3 Whoops · Massachusetts

Guest Blog: S’more Whoopie Pie

Today we feature our first guest blogger on The Big Whoop! Keeping it in the family, I’ve asked my oldest and dearest whoopie pie pal, to weigh in on a recent WP expedition. By day, Dana practices family medicine in the Boston-area but by night, she is whoopie pie aficionado numero uno! Let’s see what she has to say.

by Dr. Dana Marcinkowski-Desmond                                                                                    

One Tuesday vacation night, after a long day of lounging and doing nothing, the boy and I headed downtown for some cocktails. It was a terrible day: the wind was furious, it was just above freezing, and the precipitation alternated between torrential downpour and classic Boston mist. Despite Mother Nature’s attempts to thwart our plans, I was determined to brave the elements and drink some impeccable cocktails whilst enjoying the finest French fries known to humankind. Our destination: Drink.

For the uninitiated, Drink is a craft cocktail bar with no drink menu. I’d gone almost weekly for years, but had recently hadn’t been in ages. Their only failing, as far as I was concerned, had been the lack of dessert on their short food menu. On this frigid April evening, as we strolled in and took our seats, a new friend greeted me from the menu: a s’mores whoopie pie. I was positively giddy.

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Overall, as you can see, this is a good sized pie. We eat ate one, which was certainly a mistake. As a whoopie pie should be, the aesthetics are simple. There is no elegance to the pie, nor should there be. The cake of this pie is a slightly charred graham cracker confection. The filling is a rum soaked marshmallow, slightly toasted, with a drizzle of chocolate sauce. The filling of this cake is, frankly, perfection. The marshmallow is light and flavorful, perfectly toasted –just what you would need in a perfect s’more. I grew up on a marshmallow stuffed pie, and this filling was about as good as it gets. The chocolate sauce was slightly bitter, preventing the marshmallow from being sickly sweet.

Tragically, the cake itself was dry, and slightly lacking in flavor. In combination with the marshmallow and chocolate sauce, I could have sworn I was sitting around a campfire. But no amount of cocktails could cover up the fact that the cake itself probably could have done with less oven time, a little more graham, and far more marshmallow delight.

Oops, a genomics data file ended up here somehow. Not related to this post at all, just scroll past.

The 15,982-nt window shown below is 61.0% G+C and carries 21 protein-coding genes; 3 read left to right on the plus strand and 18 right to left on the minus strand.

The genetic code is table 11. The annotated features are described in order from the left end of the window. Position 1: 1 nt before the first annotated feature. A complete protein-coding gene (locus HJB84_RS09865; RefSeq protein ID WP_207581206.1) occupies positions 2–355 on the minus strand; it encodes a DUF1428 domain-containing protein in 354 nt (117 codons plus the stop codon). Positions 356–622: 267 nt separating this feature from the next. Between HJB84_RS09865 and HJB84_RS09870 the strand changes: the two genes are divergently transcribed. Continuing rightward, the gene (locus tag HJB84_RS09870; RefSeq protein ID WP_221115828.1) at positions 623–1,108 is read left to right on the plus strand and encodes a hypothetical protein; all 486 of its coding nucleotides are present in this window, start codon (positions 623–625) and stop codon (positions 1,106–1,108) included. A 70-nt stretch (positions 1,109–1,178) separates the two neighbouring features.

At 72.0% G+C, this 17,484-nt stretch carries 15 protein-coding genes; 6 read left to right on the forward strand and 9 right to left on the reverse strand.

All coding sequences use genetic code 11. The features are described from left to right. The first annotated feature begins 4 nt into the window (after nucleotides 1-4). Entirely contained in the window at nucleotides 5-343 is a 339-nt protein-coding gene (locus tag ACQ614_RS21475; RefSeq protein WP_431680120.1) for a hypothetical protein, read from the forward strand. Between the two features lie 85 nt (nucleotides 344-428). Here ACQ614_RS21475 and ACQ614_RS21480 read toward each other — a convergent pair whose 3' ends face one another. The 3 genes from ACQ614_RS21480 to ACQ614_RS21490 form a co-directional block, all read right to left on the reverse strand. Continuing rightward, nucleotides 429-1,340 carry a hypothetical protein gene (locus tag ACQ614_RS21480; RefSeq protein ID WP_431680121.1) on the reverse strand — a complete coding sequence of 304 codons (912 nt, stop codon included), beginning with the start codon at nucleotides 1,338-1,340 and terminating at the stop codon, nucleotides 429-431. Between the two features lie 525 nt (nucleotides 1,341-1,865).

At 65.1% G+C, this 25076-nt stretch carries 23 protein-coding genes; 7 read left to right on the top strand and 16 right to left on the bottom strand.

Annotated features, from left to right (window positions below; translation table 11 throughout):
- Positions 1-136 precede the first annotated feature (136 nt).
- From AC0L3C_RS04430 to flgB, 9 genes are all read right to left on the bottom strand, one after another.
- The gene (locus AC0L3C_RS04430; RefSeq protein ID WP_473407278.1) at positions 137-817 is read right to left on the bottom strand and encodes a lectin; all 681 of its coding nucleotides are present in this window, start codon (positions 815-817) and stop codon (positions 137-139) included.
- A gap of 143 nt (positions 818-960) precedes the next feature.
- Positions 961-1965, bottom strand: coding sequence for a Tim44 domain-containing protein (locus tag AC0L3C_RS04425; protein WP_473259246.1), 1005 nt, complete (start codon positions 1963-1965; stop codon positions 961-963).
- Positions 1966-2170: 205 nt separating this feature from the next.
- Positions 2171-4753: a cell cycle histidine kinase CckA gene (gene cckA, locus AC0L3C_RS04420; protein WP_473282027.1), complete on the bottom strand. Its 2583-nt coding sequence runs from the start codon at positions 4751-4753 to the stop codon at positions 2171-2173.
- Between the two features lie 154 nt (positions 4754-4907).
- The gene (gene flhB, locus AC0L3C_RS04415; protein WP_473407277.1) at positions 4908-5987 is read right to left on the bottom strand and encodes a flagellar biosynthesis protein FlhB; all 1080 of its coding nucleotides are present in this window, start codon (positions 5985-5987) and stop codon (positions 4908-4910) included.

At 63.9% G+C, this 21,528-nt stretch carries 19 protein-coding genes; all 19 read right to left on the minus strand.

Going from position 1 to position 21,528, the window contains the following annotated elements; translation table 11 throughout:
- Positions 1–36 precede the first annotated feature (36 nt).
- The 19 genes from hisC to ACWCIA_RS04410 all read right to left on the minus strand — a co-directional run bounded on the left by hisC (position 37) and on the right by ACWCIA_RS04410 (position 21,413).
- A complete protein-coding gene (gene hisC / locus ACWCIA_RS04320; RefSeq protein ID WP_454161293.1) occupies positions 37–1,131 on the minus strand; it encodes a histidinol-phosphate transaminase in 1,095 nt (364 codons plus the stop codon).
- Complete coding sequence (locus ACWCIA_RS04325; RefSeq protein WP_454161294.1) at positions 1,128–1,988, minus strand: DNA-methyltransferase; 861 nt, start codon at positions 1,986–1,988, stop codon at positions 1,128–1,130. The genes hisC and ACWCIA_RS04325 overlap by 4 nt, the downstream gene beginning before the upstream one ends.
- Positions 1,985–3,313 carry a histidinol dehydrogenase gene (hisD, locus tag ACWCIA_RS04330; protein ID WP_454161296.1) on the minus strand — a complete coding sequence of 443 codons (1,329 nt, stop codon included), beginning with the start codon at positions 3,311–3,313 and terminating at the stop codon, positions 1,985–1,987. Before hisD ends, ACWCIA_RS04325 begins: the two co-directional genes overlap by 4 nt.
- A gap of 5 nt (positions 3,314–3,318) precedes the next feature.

The deliciousness of the cream allows this pie to get 3/5 whoops!

Massachusetts

The Pie Next Door

Quebrada Bakery—Arlington, Massachusetts

I had a gig last night at the Metropolitan Club in Manhattan—imagine a place where railroad barons and the Vanderbilts traded stories about breeding horses and 120 years later, they still think it’s okay to have a servants’ entrance. ANYWAY…after the drive home from New York, I was feeling like a total pleb and decided that the only way to cheer myself up was to embrace the most delightful down-home treat. You guessed it. A whoopie pie.

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A cheerful whoopie pie with friend

I stopped in to Quebrada Bakery this afternoon, at their location in Arlington, MA. It’s owned by the wife of a fiddling friend of mine and is one of my very favorite bakeries in the Boston area. To begin, the cake is one of the best I’ve had—while blandness is one of the common downfalls of whoopie pie cake, this one is very, very chocolatey. In an unusual twist, the bottom cake was baked into a paper wrapper, much like a cupcake.

Unfortunately, the creme is where this whoopie pie fell down a little. While some (my brother, the turncoat, and my boyfriend, Maine’s fallen son) would disagree, I think a pastry is categorically NOT a whoopie pie if the filling is whipped cream. And so it was with this pie; the lightest of creams, sweetened just a tad, and piled high (I would hazard a 1:3:1 cake:cream:cake ratio!)…all for naught.

While this pie had one of the best cakes I’ve ever tasted, and honestly featured some of the best whipped cream this side of the Charles River, I sadly must disqualify this pastry for not falling within standard Whoopie Pie practice (SWPP).